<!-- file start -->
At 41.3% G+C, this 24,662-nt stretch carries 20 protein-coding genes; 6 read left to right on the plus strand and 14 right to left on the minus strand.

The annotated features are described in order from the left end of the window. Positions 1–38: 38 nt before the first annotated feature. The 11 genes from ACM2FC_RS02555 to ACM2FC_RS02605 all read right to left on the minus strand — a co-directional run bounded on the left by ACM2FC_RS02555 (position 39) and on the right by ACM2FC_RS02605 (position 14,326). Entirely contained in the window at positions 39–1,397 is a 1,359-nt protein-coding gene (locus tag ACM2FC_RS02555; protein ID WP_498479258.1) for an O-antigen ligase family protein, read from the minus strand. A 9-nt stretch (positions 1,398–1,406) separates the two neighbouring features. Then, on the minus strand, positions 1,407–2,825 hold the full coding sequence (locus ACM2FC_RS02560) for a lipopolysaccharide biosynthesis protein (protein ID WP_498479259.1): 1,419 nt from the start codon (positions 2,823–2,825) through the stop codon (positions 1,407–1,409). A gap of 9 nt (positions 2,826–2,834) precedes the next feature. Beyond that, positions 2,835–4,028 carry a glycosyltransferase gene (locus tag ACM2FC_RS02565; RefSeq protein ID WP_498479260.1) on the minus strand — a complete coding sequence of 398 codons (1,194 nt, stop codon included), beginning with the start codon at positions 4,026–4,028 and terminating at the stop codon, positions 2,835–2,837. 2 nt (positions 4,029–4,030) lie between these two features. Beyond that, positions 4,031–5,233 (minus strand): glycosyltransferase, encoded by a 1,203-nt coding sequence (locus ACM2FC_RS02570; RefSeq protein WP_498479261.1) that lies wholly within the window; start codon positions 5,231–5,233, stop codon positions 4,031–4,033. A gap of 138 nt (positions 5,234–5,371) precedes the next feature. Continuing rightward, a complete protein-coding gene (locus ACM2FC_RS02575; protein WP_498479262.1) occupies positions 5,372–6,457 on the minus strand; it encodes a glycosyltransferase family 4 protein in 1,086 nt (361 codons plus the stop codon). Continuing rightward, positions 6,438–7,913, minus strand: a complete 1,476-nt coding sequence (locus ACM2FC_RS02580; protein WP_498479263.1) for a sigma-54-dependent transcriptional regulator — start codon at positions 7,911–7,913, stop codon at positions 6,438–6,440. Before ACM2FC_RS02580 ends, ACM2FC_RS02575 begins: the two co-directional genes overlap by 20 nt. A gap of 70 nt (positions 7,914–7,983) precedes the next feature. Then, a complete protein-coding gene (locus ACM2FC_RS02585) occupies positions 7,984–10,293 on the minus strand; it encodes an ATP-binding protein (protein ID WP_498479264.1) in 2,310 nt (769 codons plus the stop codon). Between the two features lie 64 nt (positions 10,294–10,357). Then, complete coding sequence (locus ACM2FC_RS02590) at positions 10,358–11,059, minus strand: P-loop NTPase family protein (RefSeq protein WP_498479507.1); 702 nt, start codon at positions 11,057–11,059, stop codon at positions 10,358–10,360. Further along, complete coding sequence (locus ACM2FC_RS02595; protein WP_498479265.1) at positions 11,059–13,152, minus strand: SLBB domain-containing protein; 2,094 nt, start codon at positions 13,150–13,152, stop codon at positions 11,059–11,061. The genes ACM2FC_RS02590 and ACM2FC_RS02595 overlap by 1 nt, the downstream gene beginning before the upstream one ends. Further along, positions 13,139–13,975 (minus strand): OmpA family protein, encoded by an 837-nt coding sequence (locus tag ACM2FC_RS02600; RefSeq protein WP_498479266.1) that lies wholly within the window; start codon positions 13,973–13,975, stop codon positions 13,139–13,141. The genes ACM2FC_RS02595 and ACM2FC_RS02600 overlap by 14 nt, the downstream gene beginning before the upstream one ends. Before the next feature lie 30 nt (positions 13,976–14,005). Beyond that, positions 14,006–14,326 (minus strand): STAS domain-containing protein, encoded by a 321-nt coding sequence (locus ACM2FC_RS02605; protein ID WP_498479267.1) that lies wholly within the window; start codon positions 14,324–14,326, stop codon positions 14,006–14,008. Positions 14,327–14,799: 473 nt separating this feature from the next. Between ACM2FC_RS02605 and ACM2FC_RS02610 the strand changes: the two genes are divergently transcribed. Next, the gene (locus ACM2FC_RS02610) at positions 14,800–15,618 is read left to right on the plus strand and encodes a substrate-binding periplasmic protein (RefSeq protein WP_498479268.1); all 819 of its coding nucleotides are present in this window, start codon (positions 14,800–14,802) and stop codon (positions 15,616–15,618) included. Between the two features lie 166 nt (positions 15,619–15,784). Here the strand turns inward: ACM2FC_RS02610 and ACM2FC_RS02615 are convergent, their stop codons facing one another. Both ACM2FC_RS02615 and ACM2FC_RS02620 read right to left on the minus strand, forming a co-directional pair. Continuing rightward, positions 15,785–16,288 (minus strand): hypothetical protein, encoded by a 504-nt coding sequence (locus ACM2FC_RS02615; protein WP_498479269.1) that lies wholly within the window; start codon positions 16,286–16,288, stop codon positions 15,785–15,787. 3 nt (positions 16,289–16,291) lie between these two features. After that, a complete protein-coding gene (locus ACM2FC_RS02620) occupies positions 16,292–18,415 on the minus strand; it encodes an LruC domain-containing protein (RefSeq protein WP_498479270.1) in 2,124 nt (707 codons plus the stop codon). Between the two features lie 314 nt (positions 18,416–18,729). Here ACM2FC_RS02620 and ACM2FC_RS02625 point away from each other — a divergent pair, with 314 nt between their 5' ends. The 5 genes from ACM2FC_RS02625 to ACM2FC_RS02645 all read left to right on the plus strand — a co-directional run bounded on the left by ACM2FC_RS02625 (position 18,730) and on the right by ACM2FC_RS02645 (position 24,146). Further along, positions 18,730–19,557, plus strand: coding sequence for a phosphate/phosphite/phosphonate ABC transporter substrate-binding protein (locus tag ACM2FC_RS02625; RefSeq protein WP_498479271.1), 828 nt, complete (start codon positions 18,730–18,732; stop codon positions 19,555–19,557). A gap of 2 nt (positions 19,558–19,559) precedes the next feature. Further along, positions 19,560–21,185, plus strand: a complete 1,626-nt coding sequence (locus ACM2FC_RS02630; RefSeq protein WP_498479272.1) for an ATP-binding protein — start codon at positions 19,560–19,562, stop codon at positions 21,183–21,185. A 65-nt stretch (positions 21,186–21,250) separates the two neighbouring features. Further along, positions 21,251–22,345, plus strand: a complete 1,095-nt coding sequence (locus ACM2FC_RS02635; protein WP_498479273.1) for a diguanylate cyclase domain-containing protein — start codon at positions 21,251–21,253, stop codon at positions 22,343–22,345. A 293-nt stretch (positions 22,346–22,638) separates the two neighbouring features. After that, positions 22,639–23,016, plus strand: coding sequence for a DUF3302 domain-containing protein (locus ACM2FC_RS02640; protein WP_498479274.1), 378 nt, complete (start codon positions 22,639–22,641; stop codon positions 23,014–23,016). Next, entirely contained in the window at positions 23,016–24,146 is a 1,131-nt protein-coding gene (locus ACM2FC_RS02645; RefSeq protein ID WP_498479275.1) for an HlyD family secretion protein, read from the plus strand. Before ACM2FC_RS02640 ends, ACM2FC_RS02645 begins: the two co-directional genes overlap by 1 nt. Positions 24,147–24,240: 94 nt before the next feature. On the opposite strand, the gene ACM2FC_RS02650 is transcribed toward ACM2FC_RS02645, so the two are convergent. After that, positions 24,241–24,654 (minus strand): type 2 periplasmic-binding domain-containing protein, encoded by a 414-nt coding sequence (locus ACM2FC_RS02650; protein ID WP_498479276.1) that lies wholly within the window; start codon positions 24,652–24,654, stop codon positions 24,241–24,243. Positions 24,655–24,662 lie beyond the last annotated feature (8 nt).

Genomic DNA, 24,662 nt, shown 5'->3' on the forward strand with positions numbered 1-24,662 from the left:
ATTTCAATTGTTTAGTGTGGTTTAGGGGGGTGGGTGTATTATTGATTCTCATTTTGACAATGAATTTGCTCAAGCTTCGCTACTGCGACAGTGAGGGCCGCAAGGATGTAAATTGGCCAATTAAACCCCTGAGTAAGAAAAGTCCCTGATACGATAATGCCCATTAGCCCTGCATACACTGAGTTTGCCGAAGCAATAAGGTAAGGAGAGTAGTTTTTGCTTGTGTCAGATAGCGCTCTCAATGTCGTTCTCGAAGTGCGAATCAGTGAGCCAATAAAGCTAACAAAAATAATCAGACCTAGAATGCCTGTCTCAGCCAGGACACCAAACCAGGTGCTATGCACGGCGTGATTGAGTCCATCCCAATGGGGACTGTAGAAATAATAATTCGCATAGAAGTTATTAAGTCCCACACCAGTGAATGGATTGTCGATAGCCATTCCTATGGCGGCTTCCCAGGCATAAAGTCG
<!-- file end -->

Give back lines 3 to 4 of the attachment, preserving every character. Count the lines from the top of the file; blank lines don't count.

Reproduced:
Genomic DNA, 24,662 nt, shown 5'->3' on the forward strand with positions numbered 1-24,662 from the left:
ATTTCAATTGTTTAGTGTGGTTTAGGGGGGTGGGTGTATTATTGATTCTCATTTTGACAATGAATTTGCTCAAGCTTCGCTACTGCGACAGTGAGGGCCGCAAGGATGTAAATTGGCCAATTAAACCCCTGAGTAAGAAAAGTCCCTGATACGATAATGCCCATTAGCCCTGCATACACTGAGTTTGCCGAAGCAATAAGGTAAGGAGAGTAGTTTTTGCTTGTGTCAGATAGCGCTCTCAATGTCGTTCTCGAAGTGCGAATCAGTGAGCCAATAAAGCTAACAAAAATAATCAGACCTAGAATGCCTGTCTCAGCCAGGACACCAAACCAGGTGCTATGCACGGCGTGATTGAGTCCATCCCAATGGGGACTGTAGAAATAATAATTCGCATAGAAGTTATTAAGTCCCACACCAGTGAATGGATTGTCGATAGCCATTCCTATGGCGGCTTCCCAGGCATAAAGTCG